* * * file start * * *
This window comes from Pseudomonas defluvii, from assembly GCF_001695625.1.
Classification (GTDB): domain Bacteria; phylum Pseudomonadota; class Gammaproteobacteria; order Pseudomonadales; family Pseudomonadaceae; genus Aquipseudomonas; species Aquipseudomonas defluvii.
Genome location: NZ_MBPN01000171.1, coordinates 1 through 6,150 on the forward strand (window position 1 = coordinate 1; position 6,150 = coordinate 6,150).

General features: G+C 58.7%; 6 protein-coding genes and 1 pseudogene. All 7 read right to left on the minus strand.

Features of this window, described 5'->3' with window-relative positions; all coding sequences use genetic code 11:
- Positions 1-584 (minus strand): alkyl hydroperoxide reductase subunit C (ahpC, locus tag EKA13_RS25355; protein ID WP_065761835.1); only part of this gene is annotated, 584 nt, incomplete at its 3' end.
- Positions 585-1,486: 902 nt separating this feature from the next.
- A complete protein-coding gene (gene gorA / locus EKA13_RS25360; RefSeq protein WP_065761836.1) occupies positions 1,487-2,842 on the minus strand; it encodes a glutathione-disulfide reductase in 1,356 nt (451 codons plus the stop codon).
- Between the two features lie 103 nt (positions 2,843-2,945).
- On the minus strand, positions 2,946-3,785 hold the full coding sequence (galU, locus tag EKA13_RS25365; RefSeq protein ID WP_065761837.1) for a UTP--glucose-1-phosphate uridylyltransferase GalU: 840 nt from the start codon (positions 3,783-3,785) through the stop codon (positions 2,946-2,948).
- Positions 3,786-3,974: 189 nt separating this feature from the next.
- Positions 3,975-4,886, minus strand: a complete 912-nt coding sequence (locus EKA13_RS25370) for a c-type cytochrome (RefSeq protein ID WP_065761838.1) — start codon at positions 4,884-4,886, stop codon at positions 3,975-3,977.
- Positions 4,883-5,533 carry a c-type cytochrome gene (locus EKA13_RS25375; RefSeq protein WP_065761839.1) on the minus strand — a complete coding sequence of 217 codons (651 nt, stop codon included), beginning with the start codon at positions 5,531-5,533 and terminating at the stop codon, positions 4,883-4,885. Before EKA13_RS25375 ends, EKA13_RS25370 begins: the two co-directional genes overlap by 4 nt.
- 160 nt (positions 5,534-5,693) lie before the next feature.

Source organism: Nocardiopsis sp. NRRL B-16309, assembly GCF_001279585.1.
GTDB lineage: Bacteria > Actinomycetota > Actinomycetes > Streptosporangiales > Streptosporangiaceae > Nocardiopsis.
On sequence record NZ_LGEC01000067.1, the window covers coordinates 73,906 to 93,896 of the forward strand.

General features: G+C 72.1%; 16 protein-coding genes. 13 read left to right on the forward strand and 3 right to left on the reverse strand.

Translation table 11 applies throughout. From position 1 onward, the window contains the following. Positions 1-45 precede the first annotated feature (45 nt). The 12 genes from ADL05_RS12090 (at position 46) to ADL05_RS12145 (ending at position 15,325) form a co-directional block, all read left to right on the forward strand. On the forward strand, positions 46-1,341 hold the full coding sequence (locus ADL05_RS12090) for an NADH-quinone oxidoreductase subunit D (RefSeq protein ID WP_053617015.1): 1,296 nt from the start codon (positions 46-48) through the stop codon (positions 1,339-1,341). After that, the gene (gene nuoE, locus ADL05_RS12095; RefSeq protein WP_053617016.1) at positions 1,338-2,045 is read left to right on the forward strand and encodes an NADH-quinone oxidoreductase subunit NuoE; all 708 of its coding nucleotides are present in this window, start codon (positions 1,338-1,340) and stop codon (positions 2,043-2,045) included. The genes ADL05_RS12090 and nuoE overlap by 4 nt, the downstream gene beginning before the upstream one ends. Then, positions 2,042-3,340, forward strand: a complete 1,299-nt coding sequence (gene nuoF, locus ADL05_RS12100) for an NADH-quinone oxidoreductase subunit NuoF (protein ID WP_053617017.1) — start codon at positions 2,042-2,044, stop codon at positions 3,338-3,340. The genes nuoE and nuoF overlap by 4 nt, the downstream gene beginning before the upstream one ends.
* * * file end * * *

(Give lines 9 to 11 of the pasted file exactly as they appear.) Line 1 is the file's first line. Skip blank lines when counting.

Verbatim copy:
- Between the two features lie 103 nt (positions 2,843-2,945).
- On the minus strand, positions 2,946-3,785 hold the full coding sequence (galU, locus tag EKA13_RS25365; RefSeq protein ID WP_065761837.1) for a UTP--glucose-1-phosphate uridylyltransferase GalU: 840 nt from the start codon (positions 3,783-3,785) through the stop codon (positions 2,946-2,948).
- Positions 3,786-3,974: 189 nt separating this feature from the next.